engaged in the same line of business; the Regarding the two agreements as alike in appointment by two producers of the same their main and material features, we are person to sell their goods on commission; brought to an examination of the question the purchase by one wholesale merchant of

of the constitutionality of the act, construed the product of two producers; the lease or (566jas it has been in the Trans-Missouri case. purchase by a farmer, manufacturer, or mer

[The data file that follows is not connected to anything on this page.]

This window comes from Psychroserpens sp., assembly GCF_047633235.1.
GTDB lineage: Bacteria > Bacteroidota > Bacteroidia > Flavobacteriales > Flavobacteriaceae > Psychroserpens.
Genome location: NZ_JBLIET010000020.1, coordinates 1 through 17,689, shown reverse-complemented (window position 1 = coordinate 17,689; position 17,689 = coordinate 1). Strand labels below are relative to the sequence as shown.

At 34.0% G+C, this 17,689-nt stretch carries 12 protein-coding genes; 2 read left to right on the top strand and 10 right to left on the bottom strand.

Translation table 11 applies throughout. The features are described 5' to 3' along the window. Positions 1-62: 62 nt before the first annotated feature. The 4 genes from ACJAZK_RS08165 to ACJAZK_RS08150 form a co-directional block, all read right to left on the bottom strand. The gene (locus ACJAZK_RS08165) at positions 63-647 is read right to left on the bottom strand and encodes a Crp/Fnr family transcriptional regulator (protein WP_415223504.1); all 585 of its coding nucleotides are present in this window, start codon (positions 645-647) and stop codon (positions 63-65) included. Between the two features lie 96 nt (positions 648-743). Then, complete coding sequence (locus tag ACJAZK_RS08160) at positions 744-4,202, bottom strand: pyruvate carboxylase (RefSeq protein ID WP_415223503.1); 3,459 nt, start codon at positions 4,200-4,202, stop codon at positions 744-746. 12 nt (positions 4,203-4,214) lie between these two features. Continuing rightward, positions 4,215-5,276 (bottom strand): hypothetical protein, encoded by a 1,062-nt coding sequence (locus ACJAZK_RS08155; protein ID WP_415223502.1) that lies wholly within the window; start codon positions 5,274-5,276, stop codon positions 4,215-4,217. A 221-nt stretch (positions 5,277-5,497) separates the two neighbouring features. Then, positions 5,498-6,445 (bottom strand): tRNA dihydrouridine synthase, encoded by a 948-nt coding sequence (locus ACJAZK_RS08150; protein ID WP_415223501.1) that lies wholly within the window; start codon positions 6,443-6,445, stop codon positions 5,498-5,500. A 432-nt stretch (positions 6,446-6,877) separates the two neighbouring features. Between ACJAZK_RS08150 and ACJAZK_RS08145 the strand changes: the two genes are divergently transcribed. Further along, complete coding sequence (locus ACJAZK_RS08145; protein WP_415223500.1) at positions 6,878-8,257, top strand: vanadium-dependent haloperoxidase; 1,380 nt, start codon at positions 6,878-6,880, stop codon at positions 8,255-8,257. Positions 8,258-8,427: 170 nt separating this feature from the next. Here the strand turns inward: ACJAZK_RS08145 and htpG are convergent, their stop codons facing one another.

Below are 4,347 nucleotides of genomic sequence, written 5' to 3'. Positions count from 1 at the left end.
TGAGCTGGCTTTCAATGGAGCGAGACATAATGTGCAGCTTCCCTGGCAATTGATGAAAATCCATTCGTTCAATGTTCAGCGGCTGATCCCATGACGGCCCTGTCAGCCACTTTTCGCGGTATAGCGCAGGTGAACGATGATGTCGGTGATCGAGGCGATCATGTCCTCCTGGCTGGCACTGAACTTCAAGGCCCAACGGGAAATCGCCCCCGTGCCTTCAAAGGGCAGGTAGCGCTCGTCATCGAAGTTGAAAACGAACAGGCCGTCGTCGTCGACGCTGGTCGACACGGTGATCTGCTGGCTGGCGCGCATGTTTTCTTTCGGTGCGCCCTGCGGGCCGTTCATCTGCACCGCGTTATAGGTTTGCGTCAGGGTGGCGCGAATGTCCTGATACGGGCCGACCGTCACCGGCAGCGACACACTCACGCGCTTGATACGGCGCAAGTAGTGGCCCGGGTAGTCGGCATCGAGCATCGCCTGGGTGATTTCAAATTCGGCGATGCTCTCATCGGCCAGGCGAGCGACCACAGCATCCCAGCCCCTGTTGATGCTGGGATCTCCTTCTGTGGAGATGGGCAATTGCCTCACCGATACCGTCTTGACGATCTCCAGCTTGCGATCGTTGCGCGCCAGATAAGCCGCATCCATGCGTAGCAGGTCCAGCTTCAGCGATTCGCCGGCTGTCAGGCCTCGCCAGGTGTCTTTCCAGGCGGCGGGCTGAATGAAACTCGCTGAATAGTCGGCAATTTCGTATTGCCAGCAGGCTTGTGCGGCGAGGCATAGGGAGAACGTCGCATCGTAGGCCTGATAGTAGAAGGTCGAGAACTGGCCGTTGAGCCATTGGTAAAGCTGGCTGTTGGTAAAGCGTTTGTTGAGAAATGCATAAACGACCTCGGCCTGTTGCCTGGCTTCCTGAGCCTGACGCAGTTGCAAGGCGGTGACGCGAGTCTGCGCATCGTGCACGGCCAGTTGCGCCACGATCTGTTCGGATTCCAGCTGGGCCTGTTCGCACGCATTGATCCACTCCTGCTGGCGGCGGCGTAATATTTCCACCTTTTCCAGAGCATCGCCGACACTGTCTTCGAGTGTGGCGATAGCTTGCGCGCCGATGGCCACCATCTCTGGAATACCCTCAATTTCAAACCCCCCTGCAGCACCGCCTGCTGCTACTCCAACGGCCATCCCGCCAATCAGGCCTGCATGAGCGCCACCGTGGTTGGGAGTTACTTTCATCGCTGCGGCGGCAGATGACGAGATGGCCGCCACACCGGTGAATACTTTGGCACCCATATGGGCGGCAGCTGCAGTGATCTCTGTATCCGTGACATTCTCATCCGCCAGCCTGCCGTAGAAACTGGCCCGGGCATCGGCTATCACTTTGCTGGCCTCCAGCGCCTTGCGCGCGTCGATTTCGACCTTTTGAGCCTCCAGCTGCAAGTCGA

It is worthy of remark that this question chant of an additional farm, manufactory, was never raised or hinted at upon the argu- or shop; the withdrawal from business of ment of that case, although, if the respon any farmer, merchant, or manufacturer; a dents' presert contention be sound, it would sale of the goodwill of a business with an have furnished a conclusive objection to the agreement not to destroy its value by engagenforcement of the act as construed. The ing in similar business; and a covenant in fact that not one of the many astute and able a deed restricting the use of real estate. It counsel for the transportation companies in is added that the effect of most business conthat case raised an objection of so conclusive tracts or combinations is to restrain trade in a character, if well founded, is strong evi- some degree. dence that the reasons showing the invalid. This makes quite a formidable list. It ity of the act as construed do not lie on the will be observed, however, that no coniraet